dc.description.abstract<table><tr><td colspan="2" class="item-title">Getting What You Asked For, Not What You Hoped: Pilot Results About Relapse</td></tr><tr class="item-sponsor"><td class="label">Conference Sponsor:</td><td class="value">Western Institute of Nursing</td></tr><tr class="item-year"><td class="label">Conference Year:</td><td class="value">2006</td></tr><tr class="item-author"><td class="label">Author:</td><td class="value">Macnee, Carol, PhD, RN</td></tr><tr class="item-institute"><td class="label">P.I. Institution Name:</td><td class="value">University of Wyoming</td></tr><tr class="item-author-title"><td class="label">Title:</td><td class="value">Director of Research and Professor</td></tr><tr class="item-address"><td class="label">Contact Address:</td><td class="value">Fay W. Whitney School of Nursing, Box 3065, 1000 E University Avenue, Laramie, WY, 82071, USA</td></tr><tr class="item-phone"><td class="label">Contact Telephone:</td><td class="value">307-766-5483</td></tr><tr class="item-email"><td class="label">Email:</td><td class="value">cmacnee@uwyo.edu</td></tr><tr class="item-co-authors"><td class="label">Co-Authors:</td><td class="value">Susan McCabe, EdD, APRN, BC and Sherrie Rubio-Wallace, MSN, APRN</td></tr><tr><td colspan="2" class="item-abstract">Purpose: Pilot study data have become an almost universally expected part of any grant application such as an R01 because they can demonstrate the feasibility and potential usefulness of the proposed larger, more costly study. Yet there can be many unanticipated issues and significant costs, financial and personal, inherent in the process of implementing such a pilot study. This paper will discuss the complex issues surrounding pilot testing, from planning to utilization of findings. It will use the experience of implementing a pilot study of a proposed RO1 study currently under NINR review to frame and explicate critical issues. Background: The authors' pilot study was designed to test the methodological feasibility of measures and the data collection process that might be used in a larger study examining patterns of relationships among stress, self-efficacy, meta-motivational states and environment on relapse in three types of health related behaviors - smoking cessation, alcohol cessation, and exercise post cardiac rehabilitation. The purpose of the larger RO1 study is to examine factors that impact relapse proneness. Given the epidemic of heart disease, the social consequences of alcohol abuse, and the continuing costs of tobacco use, health behavior change is increasingly being seen as the very core of efforts to successfully improve health in the United States. Because of the prevalence and economic burden of the health behaviors of interest, the pilot test was predicated on certain assumptions, some of which proved correct, and some that highlighted common pilot study issues such as feasibility, validity, serendipity, theoretical congruency, and subject acceptability. Methods: The pilot study used a longitudinal repeated measures design with a proposed sample of 15 subjects who were followed over a three month period with measures taken at seven theoretically derived time points; weeks 1, 2, 3, 4, 6, 8 &amp; 12. Criteria for inclusion was being in the process of quitting smoking, quitting consumption of alcohol, or establishing a regular exercise pattern following a major cardiac event. A total of 13 measures, including collection of saliva specimens to measure cortisol and to confirm self-report of behavior, were administered to subjects in the study. Outcomes: Implementation of the pilot study began in April 2005. To date a total of eight subjects have been recruited, and only four have completed the study. Findings indicate that the nature of data collection, such as saliva specimens, can be a barrier to recruitment, but subjects find it relatively simple once they begin the process. Management of multiple saliva specimens has proved to be challenging for the investigators. In addition, one of the ten written measures is proving problematic. Specific results indicate a strong relationship between motivational state and self-efficacy, and suggest that stability in stress and motivation are present for those who maintain a behavior change. Conclusions: Specific lessons learned from this study, and generalizable to other pilot testing studies, will be described.</td></tr></table>en_GB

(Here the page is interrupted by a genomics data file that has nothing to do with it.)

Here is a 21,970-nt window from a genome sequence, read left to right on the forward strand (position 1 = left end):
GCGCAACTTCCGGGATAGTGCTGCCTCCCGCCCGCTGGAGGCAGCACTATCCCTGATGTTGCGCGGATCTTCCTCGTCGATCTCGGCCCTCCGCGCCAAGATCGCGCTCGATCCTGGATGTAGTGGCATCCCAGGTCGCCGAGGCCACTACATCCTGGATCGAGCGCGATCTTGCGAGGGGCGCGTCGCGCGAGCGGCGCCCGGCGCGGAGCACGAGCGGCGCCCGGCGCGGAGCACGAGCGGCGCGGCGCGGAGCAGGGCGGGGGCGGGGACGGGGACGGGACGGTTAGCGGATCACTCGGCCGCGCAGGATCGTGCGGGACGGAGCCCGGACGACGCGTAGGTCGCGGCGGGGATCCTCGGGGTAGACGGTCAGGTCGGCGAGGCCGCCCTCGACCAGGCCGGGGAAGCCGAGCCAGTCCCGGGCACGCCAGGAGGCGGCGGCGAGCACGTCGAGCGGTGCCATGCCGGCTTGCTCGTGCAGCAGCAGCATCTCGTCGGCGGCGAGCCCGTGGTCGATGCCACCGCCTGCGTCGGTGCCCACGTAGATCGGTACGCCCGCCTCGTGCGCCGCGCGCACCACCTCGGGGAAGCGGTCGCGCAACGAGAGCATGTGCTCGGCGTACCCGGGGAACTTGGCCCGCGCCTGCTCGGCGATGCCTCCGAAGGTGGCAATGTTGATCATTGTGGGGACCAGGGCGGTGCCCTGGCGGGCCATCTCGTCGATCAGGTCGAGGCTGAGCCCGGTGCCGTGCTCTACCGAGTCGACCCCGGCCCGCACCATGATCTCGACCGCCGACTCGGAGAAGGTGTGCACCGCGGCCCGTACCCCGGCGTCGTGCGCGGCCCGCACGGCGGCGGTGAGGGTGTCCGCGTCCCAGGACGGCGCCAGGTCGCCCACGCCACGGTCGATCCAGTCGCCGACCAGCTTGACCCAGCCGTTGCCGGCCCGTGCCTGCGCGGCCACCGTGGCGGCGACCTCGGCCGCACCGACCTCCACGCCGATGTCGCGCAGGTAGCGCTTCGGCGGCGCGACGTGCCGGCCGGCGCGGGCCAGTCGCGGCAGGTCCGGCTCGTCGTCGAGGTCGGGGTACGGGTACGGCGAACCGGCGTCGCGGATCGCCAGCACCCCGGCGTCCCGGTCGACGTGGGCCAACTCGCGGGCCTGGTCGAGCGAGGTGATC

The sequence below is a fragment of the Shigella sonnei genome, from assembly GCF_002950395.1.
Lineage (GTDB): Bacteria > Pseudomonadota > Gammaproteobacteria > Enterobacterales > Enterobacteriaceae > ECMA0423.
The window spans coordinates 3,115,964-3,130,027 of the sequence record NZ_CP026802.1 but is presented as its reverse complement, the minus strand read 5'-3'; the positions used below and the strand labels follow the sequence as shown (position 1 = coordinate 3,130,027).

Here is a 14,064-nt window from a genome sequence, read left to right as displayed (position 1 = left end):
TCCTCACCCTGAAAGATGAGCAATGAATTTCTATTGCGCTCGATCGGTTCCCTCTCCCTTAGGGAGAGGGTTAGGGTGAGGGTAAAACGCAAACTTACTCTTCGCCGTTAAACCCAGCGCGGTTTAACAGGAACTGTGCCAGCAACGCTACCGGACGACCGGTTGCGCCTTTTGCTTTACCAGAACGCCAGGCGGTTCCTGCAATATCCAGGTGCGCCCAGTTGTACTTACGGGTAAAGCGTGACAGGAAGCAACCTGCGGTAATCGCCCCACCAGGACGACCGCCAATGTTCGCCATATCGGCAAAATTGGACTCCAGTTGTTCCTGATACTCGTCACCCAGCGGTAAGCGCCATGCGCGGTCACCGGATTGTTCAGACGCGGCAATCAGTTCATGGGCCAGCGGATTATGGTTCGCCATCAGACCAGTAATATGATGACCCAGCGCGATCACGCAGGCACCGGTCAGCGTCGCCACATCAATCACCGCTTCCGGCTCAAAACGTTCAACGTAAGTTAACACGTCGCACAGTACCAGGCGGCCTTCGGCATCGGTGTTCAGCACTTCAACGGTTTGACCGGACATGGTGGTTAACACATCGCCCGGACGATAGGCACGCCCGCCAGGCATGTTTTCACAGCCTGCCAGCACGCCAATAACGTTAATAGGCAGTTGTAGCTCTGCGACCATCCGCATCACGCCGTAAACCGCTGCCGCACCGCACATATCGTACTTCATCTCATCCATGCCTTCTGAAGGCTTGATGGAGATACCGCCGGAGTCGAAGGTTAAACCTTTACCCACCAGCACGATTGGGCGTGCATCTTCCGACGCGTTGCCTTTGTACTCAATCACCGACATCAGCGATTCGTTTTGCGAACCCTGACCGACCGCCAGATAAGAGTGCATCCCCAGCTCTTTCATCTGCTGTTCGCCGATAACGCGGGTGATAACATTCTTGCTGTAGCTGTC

dc.date.available2011-10-26T20:15:20Z-
dc.date.issued2011-10-17en_GB
dc.date.accessioned2011-10-26T20:15:20Z-
dc.description.sponsorshipWestern Institute of Nursingen_GB
All Items in this repository are protected by copyright, with all rights reserved, unless otherwise indicated.